What is the toll of home vacancies on communities? Which communities have been hardest hit with vacancies in recent years? What’s happening to help us bounce back? This week, new data was published by DePaul University’s Institute of Housing Studies. The data helps us understand the impact of home vacancies in Chicago.
On this installment of The Barber Shop Show, host Richard Steele was joined at the shop by: • Geoff Smith, Executive Director of the Institute of Housing Studies • Katie Buitrago, Senior Policy and Communications Associate at Woodstock Institute • Patricia Fron, Program Manager at the Tenants in Foreclosure Intervention Project, as well as the Lawyers’ Committee for Better Housing We also heard the story of Sabrina Morey. She has been homeless on and off for the past 14 years. She is currently “liberating”, or living in, a formerly vacant, foreclosed home.
We also got a sports update with WBEZ’s Cheryl Rae Stout.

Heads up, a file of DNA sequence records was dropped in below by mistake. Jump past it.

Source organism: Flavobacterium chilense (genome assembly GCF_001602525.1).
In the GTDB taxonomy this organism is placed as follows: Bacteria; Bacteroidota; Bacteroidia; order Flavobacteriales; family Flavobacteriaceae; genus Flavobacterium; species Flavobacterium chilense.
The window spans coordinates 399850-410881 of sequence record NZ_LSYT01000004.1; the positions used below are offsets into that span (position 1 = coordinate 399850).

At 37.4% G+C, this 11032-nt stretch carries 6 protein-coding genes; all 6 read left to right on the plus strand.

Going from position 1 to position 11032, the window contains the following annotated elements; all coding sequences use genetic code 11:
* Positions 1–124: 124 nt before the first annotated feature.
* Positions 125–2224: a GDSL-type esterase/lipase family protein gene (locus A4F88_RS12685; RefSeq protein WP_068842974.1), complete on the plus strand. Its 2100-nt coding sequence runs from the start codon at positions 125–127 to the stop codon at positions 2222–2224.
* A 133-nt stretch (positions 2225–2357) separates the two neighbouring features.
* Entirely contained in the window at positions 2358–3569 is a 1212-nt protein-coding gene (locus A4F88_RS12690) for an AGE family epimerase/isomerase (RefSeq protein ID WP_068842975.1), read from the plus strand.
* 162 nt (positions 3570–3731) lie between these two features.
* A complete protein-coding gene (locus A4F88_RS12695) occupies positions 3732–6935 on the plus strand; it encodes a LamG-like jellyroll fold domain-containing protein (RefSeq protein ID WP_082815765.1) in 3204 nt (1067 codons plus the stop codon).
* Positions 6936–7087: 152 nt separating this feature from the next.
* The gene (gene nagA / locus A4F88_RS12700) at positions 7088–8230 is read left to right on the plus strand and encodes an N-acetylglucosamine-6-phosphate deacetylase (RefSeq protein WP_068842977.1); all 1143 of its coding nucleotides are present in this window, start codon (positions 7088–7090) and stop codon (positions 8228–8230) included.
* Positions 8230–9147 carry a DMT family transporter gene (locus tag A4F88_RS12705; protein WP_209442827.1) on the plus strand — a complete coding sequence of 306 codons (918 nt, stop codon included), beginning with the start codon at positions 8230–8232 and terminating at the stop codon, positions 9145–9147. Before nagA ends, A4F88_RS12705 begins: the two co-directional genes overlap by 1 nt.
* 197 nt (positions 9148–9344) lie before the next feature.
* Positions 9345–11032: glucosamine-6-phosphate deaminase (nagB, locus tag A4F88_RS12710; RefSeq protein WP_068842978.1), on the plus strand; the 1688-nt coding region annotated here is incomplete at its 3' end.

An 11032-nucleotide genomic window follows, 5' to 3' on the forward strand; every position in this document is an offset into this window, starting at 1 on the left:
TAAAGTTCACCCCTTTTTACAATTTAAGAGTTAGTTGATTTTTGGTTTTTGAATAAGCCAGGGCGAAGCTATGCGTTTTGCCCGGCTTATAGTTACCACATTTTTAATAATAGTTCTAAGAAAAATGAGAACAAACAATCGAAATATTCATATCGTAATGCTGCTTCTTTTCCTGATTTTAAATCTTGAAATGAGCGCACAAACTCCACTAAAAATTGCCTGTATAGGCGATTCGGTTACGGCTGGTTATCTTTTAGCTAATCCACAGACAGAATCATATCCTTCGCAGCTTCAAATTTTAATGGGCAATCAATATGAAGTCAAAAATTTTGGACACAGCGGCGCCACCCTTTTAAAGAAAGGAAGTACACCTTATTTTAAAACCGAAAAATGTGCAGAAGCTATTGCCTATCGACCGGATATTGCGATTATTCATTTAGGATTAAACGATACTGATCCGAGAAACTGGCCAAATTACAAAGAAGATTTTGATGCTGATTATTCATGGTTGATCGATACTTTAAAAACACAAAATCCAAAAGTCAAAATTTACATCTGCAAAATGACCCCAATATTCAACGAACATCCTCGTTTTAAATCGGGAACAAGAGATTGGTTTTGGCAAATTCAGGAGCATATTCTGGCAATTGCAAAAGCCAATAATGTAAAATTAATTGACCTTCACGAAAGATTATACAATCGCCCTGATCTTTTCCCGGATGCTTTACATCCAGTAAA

The “Barber Shop Show” airs on Fridays and Saturdays at Noon on 90.7FM and 89.5FM. You can also stream live at vocalo.org
Aaron Harrison was shot and killed by a Chicago police officer in 2007. After a long fight and a lawsuit, his family received compensation from the City of Chicago last August. In this installment of The Barber Shop Show, The Chicago Reporter’s Angela Caputo reveals some disconcerting facts behind police-involved shootings.
Plus, we were joined by: activist Ashunda Harris. She was Aaron Harrison’s aunt. Tracy Siska of the Chicago Justice Project and civil rights attorney Jon Loevy.
You can catch fresh installments of The Barber Shop Show Fridays at Noon on www.vocalo.org | 90.7 (CHI) | 89.5 (NWI).
Aaron Harrison was shot and killed by a Chicago police officer in 2007. After a long fight and a lawsuit, his family received compensation from the City of Chicago last August. Tomorrow on the Barber Shop Show tomorrow, The Chicago Reporter reveals some disconcerting facts behind police-involved shootings. Plus, we’re joined by activist Ashunda Harris, aunt of Aaron Harrison and civil rights attorney Jon Loevy.